classissima, classissima.com, e minor scales, piano, piano instruction, piano lessons, piano lessons by Skype, piano technique, practicing scales for piano, Shirley Kirsten, Shirley Smith Kirsten, word press, word press.com, wordpress, wordpress.com, you tube video, you tube.com, youtube, youtube.com

Piano Technique: Geography, choreography, and muscle memory in practicing scales (Video instruction)

Today’s lesson by Skype from Berkeley, CA to the UK focused on refining e minor scales. Of particular interest, was the segment, midway, that explored un-snagging a portion of the Harmonic minor form in STACCATO. A valuable technique applied included spot practicing critical areas of difficulty.. i.e. C to D# to E in every octave. Geography, choreography and muscle memory were collective ingredients in promoting overall improvement in the scale execution.

***

Skyped piano instruction can be very productive if the transmission is clear and unencumbered by static. This particular student is tech savvy and has the best possible hook-up for her web cam-driven lessons.

Excerpt, E Minor Scales in Legato and Staccato

***

Practicing the E minor Arpeggio (blocking technique)


Cleo the Cat interrupts

8 thoughts on “Piano Technique: Geography, choreography, and muscle memory in practicing scales (Video instruction)”

  1. I’d be careful about clapping / singing along with your student over skype. Even over a great connection, the electrical signal (at the speed of light) will be ~30ms (0.06 seconds) one way from california to UK. Skype / computer connections will easily add another 50 ms (0.05 seconds). So on a good connection, a typical lag will be at least 0.1 seconds one way, or 0.2 seconds roundtrip.

    If the student is playing scales using 8th notes at 140 beats-per-minute, each note will be roughly 0.2 seconds apart. This means that when she plays a note, it will take 0.1 seconds for it to appear on your end, which is when you’ll clap/sing, and then another 0.1 seconds for your clap to get back to her, by which time she’ll be on the next note. In other words, to her, you’ll sound like you’re singing/clapping at least one note behind (and probably not exactly that) — and I know that would totally mess me up if I were trying to play and I heard singing off the beat 1 or 2 notes behind. (Of course, you don’t notice this on your end, because you’re clapping in time with the audio on your end).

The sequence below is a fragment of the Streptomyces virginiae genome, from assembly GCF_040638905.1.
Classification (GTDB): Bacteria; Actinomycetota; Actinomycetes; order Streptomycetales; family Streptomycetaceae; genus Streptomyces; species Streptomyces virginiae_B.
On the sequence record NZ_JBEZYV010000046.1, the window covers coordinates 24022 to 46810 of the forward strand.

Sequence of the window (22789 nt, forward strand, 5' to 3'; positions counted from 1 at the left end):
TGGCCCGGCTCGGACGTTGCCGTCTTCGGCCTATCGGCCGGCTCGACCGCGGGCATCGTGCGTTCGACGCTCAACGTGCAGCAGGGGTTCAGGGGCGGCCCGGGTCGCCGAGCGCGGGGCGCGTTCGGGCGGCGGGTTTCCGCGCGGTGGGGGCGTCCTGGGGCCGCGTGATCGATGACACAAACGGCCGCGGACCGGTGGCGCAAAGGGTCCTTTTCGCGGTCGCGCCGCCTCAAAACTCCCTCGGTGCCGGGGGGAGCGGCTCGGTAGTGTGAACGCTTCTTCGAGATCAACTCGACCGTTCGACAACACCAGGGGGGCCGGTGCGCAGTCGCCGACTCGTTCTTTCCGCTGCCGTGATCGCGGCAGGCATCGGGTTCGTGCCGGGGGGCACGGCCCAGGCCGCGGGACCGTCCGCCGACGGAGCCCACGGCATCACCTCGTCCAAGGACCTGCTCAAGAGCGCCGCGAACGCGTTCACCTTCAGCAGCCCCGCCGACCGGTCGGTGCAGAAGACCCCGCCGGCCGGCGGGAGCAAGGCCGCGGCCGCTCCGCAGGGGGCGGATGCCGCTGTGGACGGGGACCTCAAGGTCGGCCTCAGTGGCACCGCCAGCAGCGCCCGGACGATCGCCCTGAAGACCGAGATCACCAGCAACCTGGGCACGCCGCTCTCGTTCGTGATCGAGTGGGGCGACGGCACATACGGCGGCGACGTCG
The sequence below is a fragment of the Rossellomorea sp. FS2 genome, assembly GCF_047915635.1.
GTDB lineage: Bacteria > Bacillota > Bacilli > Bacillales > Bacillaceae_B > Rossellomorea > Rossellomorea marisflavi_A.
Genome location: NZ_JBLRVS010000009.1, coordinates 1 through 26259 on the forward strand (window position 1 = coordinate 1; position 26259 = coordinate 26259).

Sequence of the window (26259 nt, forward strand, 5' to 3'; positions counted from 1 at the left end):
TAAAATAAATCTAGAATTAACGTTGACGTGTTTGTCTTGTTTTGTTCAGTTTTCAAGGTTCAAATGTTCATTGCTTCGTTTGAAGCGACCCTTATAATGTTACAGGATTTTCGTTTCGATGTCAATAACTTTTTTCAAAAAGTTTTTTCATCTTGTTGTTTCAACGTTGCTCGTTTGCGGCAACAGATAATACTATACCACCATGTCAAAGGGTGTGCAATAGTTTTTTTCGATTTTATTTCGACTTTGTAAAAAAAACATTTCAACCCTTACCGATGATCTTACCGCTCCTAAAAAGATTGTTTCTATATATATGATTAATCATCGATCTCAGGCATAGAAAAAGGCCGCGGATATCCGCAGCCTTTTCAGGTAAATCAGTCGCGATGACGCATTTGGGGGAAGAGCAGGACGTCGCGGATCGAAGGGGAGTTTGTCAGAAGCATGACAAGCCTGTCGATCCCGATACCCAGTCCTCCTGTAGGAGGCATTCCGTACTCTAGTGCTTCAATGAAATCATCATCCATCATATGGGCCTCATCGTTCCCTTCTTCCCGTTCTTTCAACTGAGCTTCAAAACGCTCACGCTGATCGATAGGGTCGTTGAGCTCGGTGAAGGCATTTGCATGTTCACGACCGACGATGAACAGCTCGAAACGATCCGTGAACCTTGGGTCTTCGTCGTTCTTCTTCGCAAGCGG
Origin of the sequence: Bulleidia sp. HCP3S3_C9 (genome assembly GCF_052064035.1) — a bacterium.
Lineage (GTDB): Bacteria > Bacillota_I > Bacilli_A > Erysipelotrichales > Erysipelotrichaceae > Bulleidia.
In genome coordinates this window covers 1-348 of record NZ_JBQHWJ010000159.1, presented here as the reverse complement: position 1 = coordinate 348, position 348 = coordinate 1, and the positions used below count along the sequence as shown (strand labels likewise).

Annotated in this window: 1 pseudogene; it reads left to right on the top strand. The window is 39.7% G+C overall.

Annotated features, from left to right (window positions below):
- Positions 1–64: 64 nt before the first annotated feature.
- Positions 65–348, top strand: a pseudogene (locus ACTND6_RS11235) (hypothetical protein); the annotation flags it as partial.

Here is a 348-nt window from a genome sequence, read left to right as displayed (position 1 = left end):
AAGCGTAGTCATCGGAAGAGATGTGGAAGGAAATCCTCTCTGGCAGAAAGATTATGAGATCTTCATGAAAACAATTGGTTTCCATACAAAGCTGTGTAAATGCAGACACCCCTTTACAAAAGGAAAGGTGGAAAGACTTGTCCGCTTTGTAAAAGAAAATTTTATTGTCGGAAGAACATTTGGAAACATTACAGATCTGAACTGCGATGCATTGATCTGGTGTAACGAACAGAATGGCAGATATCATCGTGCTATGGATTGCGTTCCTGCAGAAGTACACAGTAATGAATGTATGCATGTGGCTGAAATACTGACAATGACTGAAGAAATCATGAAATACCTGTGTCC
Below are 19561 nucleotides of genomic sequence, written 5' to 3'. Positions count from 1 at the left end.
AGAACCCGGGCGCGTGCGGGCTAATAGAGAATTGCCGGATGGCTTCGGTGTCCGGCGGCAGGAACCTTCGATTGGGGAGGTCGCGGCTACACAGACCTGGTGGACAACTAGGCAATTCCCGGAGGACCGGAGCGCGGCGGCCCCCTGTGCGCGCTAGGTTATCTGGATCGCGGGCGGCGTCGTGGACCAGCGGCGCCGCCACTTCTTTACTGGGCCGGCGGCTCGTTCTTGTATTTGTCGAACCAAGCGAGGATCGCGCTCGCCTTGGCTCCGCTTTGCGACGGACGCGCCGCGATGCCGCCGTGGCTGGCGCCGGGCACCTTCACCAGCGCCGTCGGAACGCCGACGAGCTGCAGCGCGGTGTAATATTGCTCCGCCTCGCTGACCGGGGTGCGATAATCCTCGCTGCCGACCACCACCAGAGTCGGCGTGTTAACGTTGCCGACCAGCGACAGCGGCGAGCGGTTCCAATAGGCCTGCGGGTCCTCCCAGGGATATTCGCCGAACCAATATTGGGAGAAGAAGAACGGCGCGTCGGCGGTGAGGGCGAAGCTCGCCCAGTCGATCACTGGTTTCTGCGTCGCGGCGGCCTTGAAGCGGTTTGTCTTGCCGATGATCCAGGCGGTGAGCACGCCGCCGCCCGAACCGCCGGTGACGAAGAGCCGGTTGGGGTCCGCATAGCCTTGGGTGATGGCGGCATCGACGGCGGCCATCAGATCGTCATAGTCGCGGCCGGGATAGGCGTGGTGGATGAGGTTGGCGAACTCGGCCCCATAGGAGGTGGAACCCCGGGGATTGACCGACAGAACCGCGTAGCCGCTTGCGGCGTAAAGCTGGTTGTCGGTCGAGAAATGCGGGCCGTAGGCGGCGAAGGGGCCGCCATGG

You could test out how good/bad the lag is by playing a fairly slow scale on your end to a metronome, and then asking your student to sing the notes in time with you, and see how far behind she seems.

    Like

    1. Oddly, the clapping, served the student well, because she gets a video of her lesson.. excerpts.. one goes with the flow, and perfection in this cosmos is NOT a concern.. This was an especially GOOD connection.. same for CA to Kentucky transmission.. I am always relieved when the technology is good on both ends. I think you are nit picking though I appreciate your FEED back.

      SK

      Like

      1. Sorry, definitely wasn’t trying to nitpick – just to warn you or others in case people weren’t aware what the student *might* be hearing on their end during the live session. E.g. If someone wanted to play a duet over skype, one person might get quite frustrated at the other person being a 16th-note behind all the time, depending on the style/tempo of the piece 🙂 You’re right though, the recorded video that you posted will be perfectly in sync and is a great resource for the student to review. It’s great seeing a teacher use technology to the fullest AND sharing their experiences online. It’s really neat seeing actual real-world examples of lessons over Skype. I think your blog will help lots of teachers who are wondering if Skype lessons can work (and the answer, as you’ve proven, is a definite yes!)

        Like

  2. whoops – ,meant 0.03 seconds at the beginning (I missed an edit where I switched from round-trip times to one-way times).

    Like

Leave a Reply

Fill in your details below or click an icon to log in:

WordPress.com Logo

You are commenting using your WordPress.com account. Log Out /  Change )

Google+ photo

You are commenting using your Google+ account. Log Out /  Change )

Twitter picture

You are commenting using your Twitter account. Log Out /  Change )

Facebook photo

You are commenting using your Facebook account. Log Out /  Change )

w

Connecting to %s